Boldly going to where I’ve never gone before. Sorry Captain Kirk…

Glimpses of Childhood: Tornado Drills, A-Bomb Drills and Bat Guano

Being born in the latter days of the 50’s. I was the very essence of a 60’s child. I was too young to ‘tune out and turn on’ and I missed the ‘free love’ thing altogether.

Still growing up in the 60’s was an interesting journey to say the least. It was the era of the Cold War and the images of atomic bombs and the devastation that they entailed were scary. The ‘child friendly’ film above was still being shown in schools and was intended to help us youngsters know how to react when the bad guys dropped the big one on us.

Oddly enough, if you were in school and a tornado hit, the drill was almost exactly the same as in the film. As this 2010 news clip shows, the drill has not changed much from the one that we practised when I was in grade school:

In the 1960’s the bad guy was Russia and the threat of them dropping a bomb on us was a daily threat. We were urged to have a ‘fallout’ shelter. If you were a frugal family, you used your tornado shelter (aka storm cellar) as both a place to hide when the twisters came to flatten your home and the place to hide from the after effects of the nuclear explosions.

A bit fancy, this one could have been for the Rockefeller family.

If my family ran and hid from either the bomb or a twister, our shelter was a bit more ‘down-to-earth’ and we shared our ‘safe space’ with the canned preserves and spiders and other creepy crawlies that loved the dark dank shelter.

“Just pass some canned tomatoes while we’re waiting, will you?”

Of course growing up in the rural south as a child we never really bought into the whole ‘Ivan-the-Terrible‘ Russian is going to drop a big, bad bomb on our heads. We did, though, believe whole-heartedly in the chances of being blown away by a tornado.

The schools did show us many films on the dangers of the atomic bomb. I remember vividly the film that they used to show prior to the Duck and Cover film. This was a very short film and it had been made at one of the Nevada test sites. It showed cinderblock buildings being turned to dust and cars being thrown about like Tonka toys.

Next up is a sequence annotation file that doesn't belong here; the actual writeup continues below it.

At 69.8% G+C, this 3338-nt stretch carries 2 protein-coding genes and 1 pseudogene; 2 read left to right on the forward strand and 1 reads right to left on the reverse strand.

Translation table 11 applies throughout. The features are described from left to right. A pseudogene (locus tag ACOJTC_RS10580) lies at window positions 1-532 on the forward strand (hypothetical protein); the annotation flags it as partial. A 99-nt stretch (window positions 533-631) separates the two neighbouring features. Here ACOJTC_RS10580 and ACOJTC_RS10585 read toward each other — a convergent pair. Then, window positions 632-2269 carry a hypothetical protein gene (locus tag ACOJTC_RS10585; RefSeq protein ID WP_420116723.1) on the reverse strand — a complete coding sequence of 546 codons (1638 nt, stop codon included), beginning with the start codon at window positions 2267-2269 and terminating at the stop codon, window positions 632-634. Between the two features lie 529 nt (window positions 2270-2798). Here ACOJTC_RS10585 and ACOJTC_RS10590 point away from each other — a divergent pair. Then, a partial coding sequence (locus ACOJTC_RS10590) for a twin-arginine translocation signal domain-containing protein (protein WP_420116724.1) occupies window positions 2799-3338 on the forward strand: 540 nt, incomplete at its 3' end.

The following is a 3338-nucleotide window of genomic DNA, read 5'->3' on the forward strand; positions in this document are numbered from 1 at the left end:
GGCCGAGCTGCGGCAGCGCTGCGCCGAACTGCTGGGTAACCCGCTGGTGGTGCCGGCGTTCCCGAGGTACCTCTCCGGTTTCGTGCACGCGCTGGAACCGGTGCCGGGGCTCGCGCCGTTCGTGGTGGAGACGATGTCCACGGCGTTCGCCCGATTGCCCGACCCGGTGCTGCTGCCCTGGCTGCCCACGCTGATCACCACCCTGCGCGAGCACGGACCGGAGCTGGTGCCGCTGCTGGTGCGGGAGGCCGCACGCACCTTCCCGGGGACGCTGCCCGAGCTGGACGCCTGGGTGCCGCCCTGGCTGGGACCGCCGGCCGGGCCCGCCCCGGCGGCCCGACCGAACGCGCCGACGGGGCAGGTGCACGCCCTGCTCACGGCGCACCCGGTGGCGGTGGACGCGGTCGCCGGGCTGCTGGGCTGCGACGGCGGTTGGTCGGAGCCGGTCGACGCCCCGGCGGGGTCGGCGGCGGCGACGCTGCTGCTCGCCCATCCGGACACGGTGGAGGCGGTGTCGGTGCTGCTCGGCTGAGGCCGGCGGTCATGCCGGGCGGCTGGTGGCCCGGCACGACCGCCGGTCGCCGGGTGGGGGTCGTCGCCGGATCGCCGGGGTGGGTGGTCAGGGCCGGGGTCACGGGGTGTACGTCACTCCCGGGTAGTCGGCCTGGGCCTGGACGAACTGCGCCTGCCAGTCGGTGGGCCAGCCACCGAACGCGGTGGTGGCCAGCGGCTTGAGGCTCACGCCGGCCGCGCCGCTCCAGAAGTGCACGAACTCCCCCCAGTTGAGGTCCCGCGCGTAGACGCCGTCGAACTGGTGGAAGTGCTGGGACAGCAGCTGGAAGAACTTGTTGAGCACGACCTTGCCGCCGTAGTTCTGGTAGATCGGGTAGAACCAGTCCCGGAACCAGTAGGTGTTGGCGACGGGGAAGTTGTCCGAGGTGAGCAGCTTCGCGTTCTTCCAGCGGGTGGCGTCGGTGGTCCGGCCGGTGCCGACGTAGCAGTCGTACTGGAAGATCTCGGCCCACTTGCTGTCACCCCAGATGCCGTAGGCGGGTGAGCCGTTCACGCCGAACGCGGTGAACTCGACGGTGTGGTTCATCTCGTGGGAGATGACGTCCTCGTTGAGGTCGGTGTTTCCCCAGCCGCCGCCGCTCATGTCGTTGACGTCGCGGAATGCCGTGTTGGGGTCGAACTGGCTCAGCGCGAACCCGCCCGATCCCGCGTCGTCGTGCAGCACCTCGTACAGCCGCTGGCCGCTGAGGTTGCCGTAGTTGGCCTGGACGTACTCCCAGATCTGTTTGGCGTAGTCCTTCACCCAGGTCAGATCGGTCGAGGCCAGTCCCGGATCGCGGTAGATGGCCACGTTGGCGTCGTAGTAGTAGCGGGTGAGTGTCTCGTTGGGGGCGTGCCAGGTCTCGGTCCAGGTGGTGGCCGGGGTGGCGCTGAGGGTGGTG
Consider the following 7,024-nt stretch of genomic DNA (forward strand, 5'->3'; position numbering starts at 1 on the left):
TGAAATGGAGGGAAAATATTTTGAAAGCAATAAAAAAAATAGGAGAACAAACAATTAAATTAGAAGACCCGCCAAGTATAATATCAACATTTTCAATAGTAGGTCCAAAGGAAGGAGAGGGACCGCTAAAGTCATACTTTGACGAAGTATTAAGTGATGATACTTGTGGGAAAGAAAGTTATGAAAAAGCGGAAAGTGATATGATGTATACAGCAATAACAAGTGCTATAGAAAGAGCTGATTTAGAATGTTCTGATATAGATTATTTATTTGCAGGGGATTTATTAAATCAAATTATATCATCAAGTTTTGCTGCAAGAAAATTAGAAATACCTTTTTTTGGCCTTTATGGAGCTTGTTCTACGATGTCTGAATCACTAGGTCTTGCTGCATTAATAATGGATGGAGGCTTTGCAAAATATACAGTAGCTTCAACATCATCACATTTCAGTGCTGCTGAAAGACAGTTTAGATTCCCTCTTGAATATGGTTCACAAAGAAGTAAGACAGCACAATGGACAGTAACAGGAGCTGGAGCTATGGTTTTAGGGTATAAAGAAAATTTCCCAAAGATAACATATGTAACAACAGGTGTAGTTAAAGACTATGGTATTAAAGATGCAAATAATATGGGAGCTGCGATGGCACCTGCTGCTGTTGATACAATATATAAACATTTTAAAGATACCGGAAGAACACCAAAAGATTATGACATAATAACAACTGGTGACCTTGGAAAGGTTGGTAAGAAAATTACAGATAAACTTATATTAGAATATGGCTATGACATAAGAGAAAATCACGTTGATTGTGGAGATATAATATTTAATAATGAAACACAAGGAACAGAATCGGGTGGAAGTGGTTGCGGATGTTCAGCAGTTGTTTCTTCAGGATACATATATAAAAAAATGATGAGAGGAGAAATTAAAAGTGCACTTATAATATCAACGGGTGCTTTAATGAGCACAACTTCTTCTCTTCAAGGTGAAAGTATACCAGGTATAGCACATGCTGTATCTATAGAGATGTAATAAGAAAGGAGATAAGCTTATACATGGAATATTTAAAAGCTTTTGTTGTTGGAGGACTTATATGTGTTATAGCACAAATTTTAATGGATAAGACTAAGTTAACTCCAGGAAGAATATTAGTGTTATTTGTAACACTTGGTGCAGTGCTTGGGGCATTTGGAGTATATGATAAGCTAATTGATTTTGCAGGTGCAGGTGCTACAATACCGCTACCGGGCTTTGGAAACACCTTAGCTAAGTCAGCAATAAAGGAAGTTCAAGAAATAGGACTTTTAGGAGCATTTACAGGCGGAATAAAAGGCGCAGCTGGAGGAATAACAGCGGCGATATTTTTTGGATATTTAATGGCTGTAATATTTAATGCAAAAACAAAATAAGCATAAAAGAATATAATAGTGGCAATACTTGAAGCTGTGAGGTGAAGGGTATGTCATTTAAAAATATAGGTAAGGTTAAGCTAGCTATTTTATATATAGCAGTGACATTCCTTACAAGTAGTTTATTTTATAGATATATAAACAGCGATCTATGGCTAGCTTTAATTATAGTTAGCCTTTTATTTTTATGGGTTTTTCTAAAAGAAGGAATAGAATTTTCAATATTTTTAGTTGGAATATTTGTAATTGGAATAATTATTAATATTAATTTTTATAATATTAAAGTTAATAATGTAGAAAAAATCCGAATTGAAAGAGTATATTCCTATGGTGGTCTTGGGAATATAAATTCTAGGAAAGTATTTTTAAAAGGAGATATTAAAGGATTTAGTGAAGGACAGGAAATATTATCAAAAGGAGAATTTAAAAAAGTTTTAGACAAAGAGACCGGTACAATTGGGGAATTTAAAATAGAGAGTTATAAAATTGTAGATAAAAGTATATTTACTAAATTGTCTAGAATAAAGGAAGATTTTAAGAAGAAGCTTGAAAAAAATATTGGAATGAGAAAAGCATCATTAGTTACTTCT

It was terrifying to a 7-year-old. But it was still just a movie. We only had to look out our school windows to see the damage that the last  tornado did to Old Man Jones’s barn. I’m sure he would have come in and told us about it but, unfortunately for him, Old Man Jones went the same way as his barn.

The visceral reality of the tornadoes damage which could be witnessed personally far outweighed the terror of the ‘filmed’ atomic destruction.

As I write this I am reminded of a school I attended in Springdale, Arkansas. It was in the 60’s and it was huge. The school boasted three floors (one of which was under ground level) and if you were on the top floor you had to go down a circular slide as part of the schools fire drill.

Now a historical building and it’s been re-designated as a High School.

I was in the school when I was in the fourth grade. The time I spent there was marked by two events. One was the day I went to school in the morning and it was drizzling rain. By noon the rain turned to sleet and then snow. By two o’clock in the afternoon the snow was so deep that the basement windows were covered and school let out early. That marked the beginning of one of the worst snow/ice storms in Arkansas history.

The second event was the initial trial run of the fire escape. On the back of the school was a tower that housed a circular slide. It had sat unused throughout the summer months and it was decided to give the tower a ‘trial run’ when school started up. Unknown to the school authority’s, a family of bats had made the tower their new home.

The first person who went down the slide was a teacher (presumably showing how safe it was) whose backside was immediately covered in bat guano. The fire escape was closed for a long time while the school got rid of the bats. Not to mention the guano.

So growing up in the 1960’s was pretty cool, if not a bit scary. You just needed to know what to do when the A-bomb hit or when a tornado was barreling down on your town. Oh and the necessity of avoiding bat guano.

Okay, who forgot the toilet paper.

Chicken Little Politics aka Gun Control.

U.S. Presidential flag, 1960-present (not usua...
U.S. Presidential flag, 1960-present (not usually called a “standard” in official U.S. government terminology). It is defined in Executive Order 10860. (Photo credit: Wikipedia)

Everybody knows the story of Chicken Little. The small fry chicken who gets hit in the head by some debris and then runs around like a headless chicken telling everyone the sky is falling. Of course it transpires that the sky is not falling and that Chicken Little was panicking for no reason. Of course the moral of this story is be sure of the information you’re spreading around, it might just be wrong.